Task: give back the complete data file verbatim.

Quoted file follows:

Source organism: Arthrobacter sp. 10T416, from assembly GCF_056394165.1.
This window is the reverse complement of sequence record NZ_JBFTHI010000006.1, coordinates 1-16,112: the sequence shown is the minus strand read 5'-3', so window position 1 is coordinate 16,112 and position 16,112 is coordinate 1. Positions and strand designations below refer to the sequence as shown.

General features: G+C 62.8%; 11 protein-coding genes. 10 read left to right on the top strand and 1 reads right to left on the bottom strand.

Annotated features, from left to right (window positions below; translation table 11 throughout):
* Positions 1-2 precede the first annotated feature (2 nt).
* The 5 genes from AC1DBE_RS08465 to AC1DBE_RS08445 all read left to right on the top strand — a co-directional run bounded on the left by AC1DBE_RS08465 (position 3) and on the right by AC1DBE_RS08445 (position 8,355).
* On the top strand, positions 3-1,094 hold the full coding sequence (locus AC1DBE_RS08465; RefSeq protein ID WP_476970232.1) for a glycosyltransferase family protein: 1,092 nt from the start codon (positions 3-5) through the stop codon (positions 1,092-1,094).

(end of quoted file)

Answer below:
Source organism: Arthrobacter sp. 10T416, from assembly GCF_056394165.1.
This window is the reverse complement of sequence record NZ_JBFTHI010000006.1, coordinates 1-16,112: the sequence shown is the minus strand read 5'-3', so window position 1 is coordinate 16,112 and position 16,112 is coordinate 1. Positions and strand designations below refer to the sequence as shown.

General features: G+C 62.8%; 11 protein-coding genes. 10 read left to right on the top strand and 1 reads right to left on the bottom strand.

Annotated features, from left to right (window positions below; translation table 11 throughout):
* Positions 1-2 precede the first annotated feature (2 nt).
* The 5 genes from AC1DBE_RS08465 to AC1DBE_RS08445 all read left to right on the top strand — a co-directional run bounded on the left by AC1DBE_RS08465 (position 3) and on the right by AC1DBE_RS08445 (position 8,355).
* On the top strand, positions 3-1,094 hold the full coding sequence (locus AC1DBE_RS08465; RefSeq protein ID WP_476970232.1) for a glycosyltransferase family protein: 1,092 nt from the start codon (positions 3-5) through the stop codon (positions 1,092-1,094).